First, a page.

This project is the second part of a five-part series, each containing prototypes for my thesis at Parsons.
The series is called 5-in-5, which means that I do 5 projects in 5 days (one each day).
The constraint is that I have to conceptualize, prototype, and document in the same day.
For today's project, I have prototyped a research idea of privatizing a smartphone through use of native apps.
I conducted a one-day test using my phone (iPhone) and limited my usage to selective 20 applications.
My findings and observations are documented in this post.
Information shared through mobile devices is considered private if it's done through the native OS applications. For an iPhone, this means using the default Mail app instead of downloading Outlook, say.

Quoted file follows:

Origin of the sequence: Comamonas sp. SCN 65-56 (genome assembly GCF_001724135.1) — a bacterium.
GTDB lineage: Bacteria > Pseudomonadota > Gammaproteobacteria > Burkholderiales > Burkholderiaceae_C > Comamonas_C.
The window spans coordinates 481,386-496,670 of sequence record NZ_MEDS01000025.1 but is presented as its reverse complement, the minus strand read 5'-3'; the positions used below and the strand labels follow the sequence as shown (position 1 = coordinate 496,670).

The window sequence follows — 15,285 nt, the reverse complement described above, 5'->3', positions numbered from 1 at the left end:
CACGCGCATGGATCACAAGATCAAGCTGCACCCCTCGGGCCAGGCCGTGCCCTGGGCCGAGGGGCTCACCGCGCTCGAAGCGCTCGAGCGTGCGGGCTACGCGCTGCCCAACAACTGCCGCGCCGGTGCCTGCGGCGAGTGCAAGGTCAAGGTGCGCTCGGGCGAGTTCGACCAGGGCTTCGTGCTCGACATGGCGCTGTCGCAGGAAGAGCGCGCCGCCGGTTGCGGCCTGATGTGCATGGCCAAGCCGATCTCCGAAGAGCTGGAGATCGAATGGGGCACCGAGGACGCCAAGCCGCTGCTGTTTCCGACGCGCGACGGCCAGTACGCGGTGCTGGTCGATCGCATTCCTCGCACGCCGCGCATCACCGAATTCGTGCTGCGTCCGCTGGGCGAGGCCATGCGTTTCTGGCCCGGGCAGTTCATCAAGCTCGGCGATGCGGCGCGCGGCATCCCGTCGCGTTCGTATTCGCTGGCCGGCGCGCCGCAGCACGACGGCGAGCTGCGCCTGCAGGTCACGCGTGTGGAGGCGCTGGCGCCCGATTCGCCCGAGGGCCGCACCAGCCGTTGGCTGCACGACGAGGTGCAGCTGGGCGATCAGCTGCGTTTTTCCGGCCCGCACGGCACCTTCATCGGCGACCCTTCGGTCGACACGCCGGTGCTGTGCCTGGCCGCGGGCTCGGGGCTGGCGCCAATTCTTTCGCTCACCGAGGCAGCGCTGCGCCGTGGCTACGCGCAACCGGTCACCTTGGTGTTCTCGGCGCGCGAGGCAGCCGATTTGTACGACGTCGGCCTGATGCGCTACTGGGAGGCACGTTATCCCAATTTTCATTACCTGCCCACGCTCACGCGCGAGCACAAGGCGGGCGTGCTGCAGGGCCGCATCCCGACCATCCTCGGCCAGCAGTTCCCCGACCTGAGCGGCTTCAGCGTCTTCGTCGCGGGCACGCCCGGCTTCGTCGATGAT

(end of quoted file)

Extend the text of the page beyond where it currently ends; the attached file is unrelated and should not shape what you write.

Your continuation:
This is important because Apple can control our privacy and data on the iPhone as long as we use just the native apps. If I use Instagram (and I do), then, Apple has no control over the data that gets shared on Instagram and its servers.
Based on this idea, I created a prototype of a limited phone usage ritual guided by a wallpaper.
The following images describe my assessment of the app usage based on the data from the Screen Time iOS app.
The data is based on my use of the phone from 8 am to 8 pm today.
There were two main parts to this project:
1. Conceptualize: I correlated the work of Bill Moggridge in thinking about TV remotes with the abundance of apps on our phones. I thought about the exposure to our personal data through use of third-party apps and then created a model of restricting my phone usage to the default apps and some other essential ones, to see if I can limit my exposure.
2. Prototype: I created a custom wallpaper for my phone and moved the essential list of 20 apps on a separate screen so that I use only those during the day.